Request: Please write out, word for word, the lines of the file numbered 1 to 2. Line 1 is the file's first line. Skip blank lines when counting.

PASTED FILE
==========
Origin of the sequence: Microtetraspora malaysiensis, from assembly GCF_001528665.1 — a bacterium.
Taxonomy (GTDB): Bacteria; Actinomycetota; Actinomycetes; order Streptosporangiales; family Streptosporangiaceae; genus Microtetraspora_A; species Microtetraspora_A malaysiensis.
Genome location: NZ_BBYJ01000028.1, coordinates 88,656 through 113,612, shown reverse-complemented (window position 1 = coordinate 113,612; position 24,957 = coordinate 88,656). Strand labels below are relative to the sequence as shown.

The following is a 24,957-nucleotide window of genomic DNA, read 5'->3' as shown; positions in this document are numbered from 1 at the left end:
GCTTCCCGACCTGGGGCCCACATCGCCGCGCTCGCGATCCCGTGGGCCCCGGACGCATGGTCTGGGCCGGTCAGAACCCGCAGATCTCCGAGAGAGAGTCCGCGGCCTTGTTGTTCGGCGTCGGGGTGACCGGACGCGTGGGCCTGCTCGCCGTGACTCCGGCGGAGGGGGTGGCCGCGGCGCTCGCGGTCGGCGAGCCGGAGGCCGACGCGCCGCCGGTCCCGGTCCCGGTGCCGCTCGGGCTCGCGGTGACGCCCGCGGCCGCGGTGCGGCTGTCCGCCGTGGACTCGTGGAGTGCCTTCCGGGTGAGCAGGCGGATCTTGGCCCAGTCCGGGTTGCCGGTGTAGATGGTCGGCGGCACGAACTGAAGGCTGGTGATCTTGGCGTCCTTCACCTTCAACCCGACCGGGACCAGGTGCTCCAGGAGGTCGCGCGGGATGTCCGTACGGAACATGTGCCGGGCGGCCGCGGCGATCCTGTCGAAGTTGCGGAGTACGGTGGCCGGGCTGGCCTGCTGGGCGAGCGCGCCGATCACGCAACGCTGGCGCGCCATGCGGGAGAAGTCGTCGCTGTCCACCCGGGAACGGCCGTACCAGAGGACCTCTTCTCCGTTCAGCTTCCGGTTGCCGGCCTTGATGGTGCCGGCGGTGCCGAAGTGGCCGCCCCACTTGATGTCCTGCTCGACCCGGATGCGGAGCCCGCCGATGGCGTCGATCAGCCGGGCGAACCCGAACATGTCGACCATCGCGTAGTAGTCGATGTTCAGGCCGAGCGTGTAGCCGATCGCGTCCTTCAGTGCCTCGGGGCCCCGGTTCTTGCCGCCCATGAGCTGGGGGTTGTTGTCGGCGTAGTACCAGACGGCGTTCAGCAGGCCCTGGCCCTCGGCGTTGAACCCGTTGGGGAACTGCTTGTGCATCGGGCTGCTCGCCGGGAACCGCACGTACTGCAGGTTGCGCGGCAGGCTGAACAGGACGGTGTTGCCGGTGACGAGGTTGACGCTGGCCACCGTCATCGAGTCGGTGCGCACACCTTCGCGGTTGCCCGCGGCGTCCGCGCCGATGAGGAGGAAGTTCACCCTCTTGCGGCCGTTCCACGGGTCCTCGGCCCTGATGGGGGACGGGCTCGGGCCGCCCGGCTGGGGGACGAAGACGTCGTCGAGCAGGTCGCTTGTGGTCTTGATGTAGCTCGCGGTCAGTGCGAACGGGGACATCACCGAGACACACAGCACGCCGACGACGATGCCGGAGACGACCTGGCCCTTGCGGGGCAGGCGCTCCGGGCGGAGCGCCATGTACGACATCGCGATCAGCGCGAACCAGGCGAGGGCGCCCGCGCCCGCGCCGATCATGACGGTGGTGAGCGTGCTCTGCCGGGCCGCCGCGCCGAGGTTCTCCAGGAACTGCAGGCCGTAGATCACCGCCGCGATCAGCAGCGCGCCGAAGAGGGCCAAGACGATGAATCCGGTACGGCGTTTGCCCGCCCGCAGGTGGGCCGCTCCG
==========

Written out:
Origin of the sequence: Microtetraspora malaysiensis, from assembly GCF_001528665.1 — a bacterium.
Taxonomy (GTDB): Bacteria; Actinomycetota; Actinomycetes; order Streptosporangiales; family Streptosporangiaceae; genus Microtetraspora_A; species Microtetraspora_A malaysiensis.